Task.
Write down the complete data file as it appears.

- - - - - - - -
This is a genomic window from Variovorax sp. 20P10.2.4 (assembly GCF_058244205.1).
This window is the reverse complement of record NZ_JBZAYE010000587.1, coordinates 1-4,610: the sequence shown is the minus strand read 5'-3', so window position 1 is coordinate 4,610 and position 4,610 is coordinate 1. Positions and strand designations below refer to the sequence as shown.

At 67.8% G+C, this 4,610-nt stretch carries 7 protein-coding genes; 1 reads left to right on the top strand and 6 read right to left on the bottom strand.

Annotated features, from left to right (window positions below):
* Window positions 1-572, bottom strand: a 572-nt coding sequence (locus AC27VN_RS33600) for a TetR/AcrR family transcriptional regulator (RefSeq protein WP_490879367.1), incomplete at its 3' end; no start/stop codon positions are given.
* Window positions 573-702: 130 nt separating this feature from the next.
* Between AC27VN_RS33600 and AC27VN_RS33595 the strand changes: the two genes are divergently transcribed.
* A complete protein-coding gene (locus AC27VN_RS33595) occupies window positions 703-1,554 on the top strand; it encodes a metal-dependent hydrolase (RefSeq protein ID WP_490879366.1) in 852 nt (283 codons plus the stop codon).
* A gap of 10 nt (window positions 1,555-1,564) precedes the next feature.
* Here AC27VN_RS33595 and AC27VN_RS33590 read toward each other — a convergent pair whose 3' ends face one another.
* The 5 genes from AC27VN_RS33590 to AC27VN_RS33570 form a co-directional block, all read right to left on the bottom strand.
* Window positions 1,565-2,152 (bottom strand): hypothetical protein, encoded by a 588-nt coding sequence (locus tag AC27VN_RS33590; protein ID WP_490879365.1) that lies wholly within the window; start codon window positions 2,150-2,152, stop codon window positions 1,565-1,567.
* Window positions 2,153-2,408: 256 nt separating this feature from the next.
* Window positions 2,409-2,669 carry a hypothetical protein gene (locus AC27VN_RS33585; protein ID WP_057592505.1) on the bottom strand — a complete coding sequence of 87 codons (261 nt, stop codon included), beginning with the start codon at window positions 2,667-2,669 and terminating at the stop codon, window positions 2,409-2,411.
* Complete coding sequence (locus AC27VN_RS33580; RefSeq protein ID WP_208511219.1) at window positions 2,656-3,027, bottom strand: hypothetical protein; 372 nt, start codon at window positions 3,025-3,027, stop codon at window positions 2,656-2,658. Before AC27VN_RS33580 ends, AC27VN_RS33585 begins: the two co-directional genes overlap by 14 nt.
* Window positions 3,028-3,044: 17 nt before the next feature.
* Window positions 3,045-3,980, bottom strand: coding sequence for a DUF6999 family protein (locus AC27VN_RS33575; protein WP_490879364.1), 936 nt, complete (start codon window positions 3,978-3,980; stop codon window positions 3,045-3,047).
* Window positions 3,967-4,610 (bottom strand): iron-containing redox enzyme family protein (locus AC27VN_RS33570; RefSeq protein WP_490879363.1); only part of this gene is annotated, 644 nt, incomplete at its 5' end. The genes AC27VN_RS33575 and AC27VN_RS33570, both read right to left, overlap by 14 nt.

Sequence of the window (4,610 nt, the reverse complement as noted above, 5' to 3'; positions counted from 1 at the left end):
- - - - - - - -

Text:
This is a genomic window from Variovorax sp. 20P10.2.4 (assembly GCF_058244205.1).
This window is the reverse complement of record NZ_JBZAYE010000587.1, coordinates 1-4,610: the sequence shown is the minus strand read 5'-3', so window position 1 is coordinate 4,610 and position 4,610 is coordinate 1. Positions and strand designations below refer to the sequence as shown.

At 67.8% G+C, this 4,610-nt stretch carries 7 protein-coding genes; 1 reads left to right on the top strand and 6 read right to left on the bottom strand.

Annotated features, from left to right (window positions below):
* Window positions 1-572, bottom strand: a 572-nt coding sequence (locus AC27VN_RS33600) for a TetR/AcrR family transcriptional regulator (RefSeq protein WP_490879367.1), incomplete at its 3' end; no start/stop codon positions are given.
* Window positions 573-702: 130 nt separating this feature from the next.
* Between AC27VN_RS33600 and AC27VN_RS33595 the strand changes: the two genes are divergently transcribed.
* A complete protein-coding gene (locus AC27VN_RS33595) occupies window positions 703-1,554 on the top strand; it encodes a metal-dependent hydrolase (RefSeq protein ID WP_490879366.1) in 852 nt (283 codons plus the stop codon).
* A gap of 10 nt (window positions 1,555-1,564) precedes the next feature.
* Here AC27VN_RS33595 and AC27VN_RS33590 read toward each other — a convergent pair whose 3' ends face one another.
* The 5 genes from AC27VN_RS33590 to AC27VN_RS33570 form a co-directional block, all read right to left on the bottom strand.
* Window positions 1,565-2,152 (bottom strand): hypothetical protein, encoded by a 588-nt coding sequence (locus tag AC27VN_RS33590; protein ID WP_490879365.1) that lies wholly within the window; start codon window positions 2,150-2,152, stop codon window positions 1,565-1,567.
* Window positions 2,153-2,408: 256 nt separating this feature from the next.
* Window positions 2,409-2,669 carry a hypothetical protein gene (locus AC27VN_RS33585; protein ID WP_057592505.1) on the bottom strand — a complete coding sequence of 87 codons (261 nt, stop codon included), beginning with the start codon at window positions 2,667-2,669 and terminating at the stop codon, window positions 2,409-2,411.
* Complete coding sequence (locus AC27VN_RS33580; RefSeq protein ID WP_208511219.1) at window positions 2,656-3,027, bottom strand: hypothetical protein; 372 nt, start codon at window positions 3,025-3,027, stop codon at window positions 2,656-2,658. Before AC27VN_RS33580 ends, AC27VN_RS33585 begins: the two co-directional genes overlap by 14 nt.
* Window positions 3,028-3,044: 17 nt before the next feature.
* Window positions 3,045-3,980, bottom strand: coding sequence for a DUF6999 family protein (locus AC27VN_RS33575; protein WP_490879364.1), 936 nt, complete (start codon window positions 3,978-3,980; stop codon window positions 3,045-3,047).
* Window positions 3,967-4,610 (bottom strand): iron-containing redox enzyme family protein (locus AC27VN_RS33570; RefSeq protein WP_490879363.1); only part of this gene is annotated, 644 nt, incomplete at its 5' end. The genes AC27VN_RS33575 and AC27VN_RS33570, both read right to left, overlap by 14 nt.

Sequence of the window (4,610 nt, the reverse complement as noted above, 5' to 3'; positions counted from 1 at the left end):